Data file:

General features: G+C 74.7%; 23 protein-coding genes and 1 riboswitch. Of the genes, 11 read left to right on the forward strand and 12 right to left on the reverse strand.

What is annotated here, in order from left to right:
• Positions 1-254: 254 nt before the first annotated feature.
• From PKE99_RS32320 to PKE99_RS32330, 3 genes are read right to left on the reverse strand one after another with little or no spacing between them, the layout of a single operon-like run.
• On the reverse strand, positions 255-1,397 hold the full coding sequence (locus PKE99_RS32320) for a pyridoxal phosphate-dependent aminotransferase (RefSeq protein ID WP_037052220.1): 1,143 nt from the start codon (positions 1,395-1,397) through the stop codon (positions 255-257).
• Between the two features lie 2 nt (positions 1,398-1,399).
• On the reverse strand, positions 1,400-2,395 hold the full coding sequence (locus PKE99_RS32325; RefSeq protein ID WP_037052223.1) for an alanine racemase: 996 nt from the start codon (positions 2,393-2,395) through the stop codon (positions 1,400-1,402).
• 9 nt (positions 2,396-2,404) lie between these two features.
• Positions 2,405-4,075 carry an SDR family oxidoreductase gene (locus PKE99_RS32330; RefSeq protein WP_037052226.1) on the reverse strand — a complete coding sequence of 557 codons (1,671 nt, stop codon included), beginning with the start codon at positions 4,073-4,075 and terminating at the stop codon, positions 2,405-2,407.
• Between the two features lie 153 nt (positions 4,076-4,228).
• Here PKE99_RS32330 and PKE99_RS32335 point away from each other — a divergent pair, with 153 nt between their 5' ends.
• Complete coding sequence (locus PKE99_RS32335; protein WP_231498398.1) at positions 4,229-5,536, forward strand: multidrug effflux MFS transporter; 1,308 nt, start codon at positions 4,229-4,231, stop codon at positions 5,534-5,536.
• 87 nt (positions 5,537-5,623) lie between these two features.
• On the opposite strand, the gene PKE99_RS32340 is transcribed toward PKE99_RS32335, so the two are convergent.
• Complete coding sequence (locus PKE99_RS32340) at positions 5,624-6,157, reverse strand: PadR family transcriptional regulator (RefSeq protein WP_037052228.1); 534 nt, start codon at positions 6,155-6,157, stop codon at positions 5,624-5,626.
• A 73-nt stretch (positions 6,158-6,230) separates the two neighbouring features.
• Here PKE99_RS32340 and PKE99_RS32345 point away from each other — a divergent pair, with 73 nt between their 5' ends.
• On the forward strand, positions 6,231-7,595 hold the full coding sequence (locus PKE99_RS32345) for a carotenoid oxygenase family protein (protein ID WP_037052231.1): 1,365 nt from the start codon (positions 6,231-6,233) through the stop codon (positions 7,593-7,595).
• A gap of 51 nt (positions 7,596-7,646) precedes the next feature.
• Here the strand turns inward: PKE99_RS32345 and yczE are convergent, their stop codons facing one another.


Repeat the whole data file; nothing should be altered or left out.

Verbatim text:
General features: G+C 74.7%; 23 protein-coding genes and 1 riboswitch. Of the genes, 11 read left to right on the forward strand and 12 right to left on the reverse strand.

What is annotated here, in order from left to right:
• Positions 1-254: 254 nt before the first annotated feature.
• From PKE99_RS32320 to PKE99_RS32330, 3 genes are read right to left on the reverse strand one after another with little or no spacing between them, the layout of a single operon-like run.
• On the reverse strand, positions 255-1,397 hold the full coding sequence (locus PKE99_RS32320) for a pyridoxal phosphate-dependent aminotransferase (RefSeq protein ID WP_037052220.1): 1,143 nt from the start codon (positions 1,395-1,397) through the stop codon (positions 255-257).
• Between the two features lie 2 nt (positions 1,398-1,399).
• On the reverse strand, positions 1,400-2,395 hold the full coding sequence (locus PKE99_RS32325; RefSeq protein ID WP_037052223.1) for an alanine racemase: 996 nt from the start codon (positions 2,393-2,395) through the stop codon (positions 1,400-1,402).
• 9 nt (positions 2,396-2,404) lie between these two features.
• Positions 2,405-4,075 carry an SDR family oxidoreductase gene (locus PKE99_RS32330; RefSeq protein WP_037052226.1) on the reverse strand — a complete coding sequence of 557 codons (1,671 nt, stop codon included), beginning with the start codon at positions 4,073-4,075 and terminating at the stop codon, positions 2,405-2,407.
• Between the two features lie 153 nt (positions 4,076-4,228).
• Here PKE99_RS32330 and PKE99_RS32335 point away from each other — a divergent pair, with 153 nt between their 5' ends.
• Complete coding sequence (locus PKE99_RS32335; protein WP_231498398.1) at positions 4,229-5,536, forward strand: multidrug effflux MFS transporter; 1,308 nt, start codon at positions 4,229-4,231, stop codon at positions 5,534-5,536.
• 87 nt (positions 5,537-5,623) lie between these two features.
• On the opposite strand, the gene PKE99_RS32340 is transcribed toward PKE99_RS32335, so the two are convergent.
• Complete coding sequence (locus PKE99_RS32340) at positions 5,624-6,157, reverse strand: PadR family transcriptional regulator (RefSeq protein WP_037052228.1); 534 nt, start codon at positions 6,155-6,157, stop codon at positions 5,624-5,626.
• A 73-nt stretch (positions 6,158-6,230) separates the two neighbouring features.
• Here PKE99_RS32340 and PKE99_RS32345 point away from each other — a divergent pair, with 73 nt between their 5' ends.
• On the forward strand, positions 6,231-7,595 hold the full coding sequence (locus PKE99_RS32345) for a carotenoid oxygenase family protein (protein ID WP_037052231.1): 1,365 nt from the start codon (positions 6,231-6,233) through the stop codon (positions 7,593-7,595).
• A gap of 51 nt (positions 7,596-7,646) precedes the next feature.
• Here the strand turns inward: PKE99_RS32345 and yczE are convergent, their stop codons facing one another.